Keeping Treated Wood Out of Landfills

Todd F. Shupe, Bogren, Richard C.  |  9/21/2005 1:06:29 AM

What to do with decommissioned, preservative-treated wood has become a burning issue. Well, not burning, actually. That’s one of the methods that can’t be used any longer, according to Todd Shupe, a forest products researcher in the LSU AgCenter’s School of Renewable Natural Resources. Shupe has been looking for answers for what to do with the products no longer serviceable.

“Disposal of decommissioned, preservative-treated wood has increasingly become a major concern because the popular disposal options – burning or land filling – are becoming more costly and impractical,” Shupe said. “Recycling – both of treated wood and of the preservatives – must be considered.”

Finding new uses for these products is important to Louisiana because nearly half of the southern yellow pine grown in the state ends up being treated with either creosote or chromated copper arsenate (CCA) for use in industrial applications ranging from utility poles to highway and bridge guardrails.

Although the wood processing industry has voluntarily withdrawn CCA-treated wood products from use in residential construction, the product is still widely used in industrial applications.

“Preservative-treated wood is often recommended to prevent decay and ensure structural integrity,” Shupe said. “Without treatment, exterior wood products are at a disadvantage against other materials, such as steel, concrete, plastic and aluminum.”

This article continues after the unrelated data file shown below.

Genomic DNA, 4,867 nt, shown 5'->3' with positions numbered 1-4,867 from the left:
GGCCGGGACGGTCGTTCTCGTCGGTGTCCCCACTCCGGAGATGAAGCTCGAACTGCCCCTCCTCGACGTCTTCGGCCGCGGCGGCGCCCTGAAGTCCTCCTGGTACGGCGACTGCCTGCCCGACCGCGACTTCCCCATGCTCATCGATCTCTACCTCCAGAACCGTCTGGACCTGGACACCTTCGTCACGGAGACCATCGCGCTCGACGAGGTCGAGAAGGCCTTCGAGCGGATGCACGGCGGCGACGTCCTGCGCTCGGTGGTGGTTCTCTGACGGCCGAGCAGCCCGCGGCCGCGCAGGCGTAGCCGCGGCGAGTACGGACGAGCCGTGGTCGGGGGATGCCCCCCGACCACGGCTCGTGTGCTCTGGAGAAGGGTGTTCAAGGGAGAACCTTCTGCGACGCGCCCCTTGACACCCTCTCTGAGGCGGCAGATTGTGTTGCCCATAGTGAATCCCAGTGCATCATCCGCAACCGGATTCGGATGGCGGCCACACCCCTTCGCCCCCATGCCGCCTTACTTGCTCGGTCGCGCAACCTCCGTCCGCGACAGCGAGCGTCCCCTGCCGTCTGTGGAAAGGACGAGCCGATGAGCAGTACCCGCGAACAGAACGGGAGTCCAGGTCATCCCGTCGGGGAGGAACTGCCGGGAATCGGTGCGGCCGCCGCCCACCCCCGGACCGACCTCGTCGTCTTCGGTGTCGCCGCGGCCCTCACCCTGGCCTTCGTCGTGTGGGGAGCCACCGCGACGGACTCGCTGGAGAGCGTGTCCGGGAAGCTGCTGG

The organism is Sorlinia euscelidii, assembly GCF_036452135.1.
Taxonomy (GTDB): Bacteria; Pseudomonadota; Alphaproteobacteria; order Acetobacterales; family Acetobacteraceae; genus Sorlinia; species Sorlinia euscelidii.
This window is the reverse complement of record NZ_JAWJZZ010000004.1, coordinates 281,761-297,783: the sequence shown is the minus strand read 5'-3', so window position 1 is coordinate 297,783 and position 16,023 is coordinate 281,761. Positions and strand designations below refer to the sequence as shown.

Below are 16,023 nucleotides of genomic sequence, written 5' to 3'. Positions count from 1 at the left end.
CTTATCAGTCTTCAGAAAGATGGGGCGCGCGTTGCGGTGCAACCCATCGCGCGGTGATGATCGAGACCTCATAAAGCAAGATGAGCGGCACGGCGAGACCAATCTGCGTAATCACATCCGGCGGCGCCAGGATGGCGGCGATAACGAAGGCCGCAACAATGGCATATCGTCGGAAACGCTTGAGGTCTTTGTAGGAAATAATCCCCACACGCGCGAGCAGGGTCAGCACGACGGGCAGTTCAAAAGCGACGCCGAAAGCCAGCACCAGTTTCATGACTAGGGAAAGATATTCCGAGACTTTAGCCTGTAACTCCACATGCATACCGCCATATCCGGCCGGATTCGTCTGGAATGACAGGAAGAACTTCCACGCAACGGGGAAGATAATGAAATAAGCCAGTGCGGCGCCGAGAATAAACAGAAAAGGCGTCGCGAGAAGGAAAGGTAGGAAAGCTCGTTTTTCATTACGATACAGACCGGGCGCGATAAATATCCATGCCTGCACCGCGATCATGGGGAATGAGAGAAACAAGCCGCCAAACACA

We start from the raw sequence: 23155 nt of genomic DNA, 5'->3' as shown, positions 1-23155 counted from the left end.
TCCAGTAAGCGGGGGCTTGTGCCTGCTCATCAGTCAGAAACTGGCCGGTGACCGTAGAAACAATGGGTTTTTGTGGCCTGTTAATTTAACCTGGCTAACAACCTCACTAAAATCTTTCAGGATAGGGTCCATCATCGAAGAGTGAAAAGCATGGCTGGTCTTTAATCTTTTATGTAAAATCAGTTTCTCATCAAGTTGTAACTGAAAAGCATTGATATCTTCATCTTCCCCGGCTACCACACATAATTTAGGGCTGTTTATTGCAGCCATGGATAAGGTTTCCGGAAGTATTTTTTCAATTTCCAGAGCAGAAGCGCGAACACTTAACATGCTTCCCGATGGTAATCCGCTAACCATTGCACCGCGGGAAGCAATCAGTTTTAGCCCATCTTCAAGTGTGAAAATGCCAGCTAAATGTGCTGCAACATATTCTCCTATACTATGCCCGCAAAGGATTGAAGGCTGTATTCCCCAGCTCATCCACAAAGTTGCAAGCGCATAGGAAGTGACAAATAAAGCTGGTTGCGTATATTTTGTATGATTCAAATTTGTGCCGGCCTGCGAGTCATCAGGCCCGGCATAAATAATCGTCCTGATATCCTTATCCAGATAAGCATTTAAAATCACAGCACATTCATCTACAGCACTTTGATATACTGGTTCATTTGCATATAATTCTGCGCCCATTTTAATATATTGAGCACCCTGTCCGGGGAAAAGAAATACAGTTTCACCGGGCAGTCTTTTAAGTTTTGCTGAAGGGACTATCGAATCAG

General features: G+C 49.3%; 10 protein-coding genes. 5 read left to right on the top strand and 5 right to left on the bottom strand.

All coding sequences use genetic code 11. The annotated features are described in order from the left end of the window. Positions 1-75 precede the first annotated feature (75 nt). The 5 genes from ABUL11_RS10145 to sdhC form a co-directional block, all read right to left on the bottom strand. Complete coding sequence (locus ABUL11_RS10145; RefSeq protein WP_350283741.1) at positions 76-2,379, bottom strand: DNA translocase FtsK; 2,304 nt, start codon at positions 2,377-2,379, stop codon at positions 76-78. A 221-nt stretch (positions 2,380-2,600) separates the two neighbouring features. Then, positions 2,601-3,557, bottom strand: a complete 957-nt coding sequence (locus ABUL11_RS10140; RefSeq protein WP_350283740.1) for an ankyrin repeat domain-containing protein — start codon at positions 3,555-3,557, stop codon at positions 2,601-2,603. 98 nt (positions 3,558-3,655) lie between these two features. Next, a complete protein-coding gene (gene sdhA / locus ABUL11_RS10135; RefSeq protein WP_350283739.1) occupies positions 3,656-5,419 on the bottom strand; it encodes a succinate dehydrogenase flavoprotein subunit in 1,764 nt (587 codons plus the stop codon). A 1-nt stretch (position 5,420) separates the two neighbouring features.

To keep the products as viable alternatives, users need to have a way to dispose of the used wood.

Shupe’s answer includes several types of recycling.

“The chemical method has the most potential for industrial adoption,” he said. “It’s quick, environmentally safe and benign.”

In a process Shupe calls liquefaction, treated wood is ground and liquefied with an organic solvent. “The process uses relatively low temperature, short reaction time and small amounts of organic reagents,” he said.

Shupe said the process is economically viable and environmentally friendly.

“This approach has the best opportunity for success,” he said. “There’s zero discharge, and it produces multiple products.”

The results can include the chemicals originally used to treat the wood as well as nontoxic liquefied wood that can be used for resins, molded wood products, foams and plastics.

A second process uses super critical water – water at high temperature under high pressure – to recover the preservatives and detoxify the wood for reuse. Shupe said research has shown that the process can remove creosote from wood and yield a mixture of industrially useful hydrocarbons and other chemical compounds along with toxic-free wood.

In addition to removing chemicals from treated wood, Shupe said, the LSU AgCenter has researched re-using the wood with the preservatives still in it.

“Decommissioned wood products often have residual preservatives that can be reconfigured and reused in industrial applications,” Shupe said.

Discarded utility poles can be cut lengthwise and glued together to be used again. And other obsolete or damaged wood products can be flaked and made into structural flakeboard, which research shows maintains acceptable mechanical and physical properties and adequate decay resistance with as much as 50 percent treated material in the panels.

Shupe and his colleagues in the Louisiana Forest Products Development Center are hopeful that they can find funding to develop the Louisiana Center for Treated Wood Recycling at the LSU AgCenter’s Calhoun Research Station.

“This would be the only center for recycling treated wood in the United States,” Shupe said.

(This article appeared in the summer 2005 issue of Louisiana Agriculture.)
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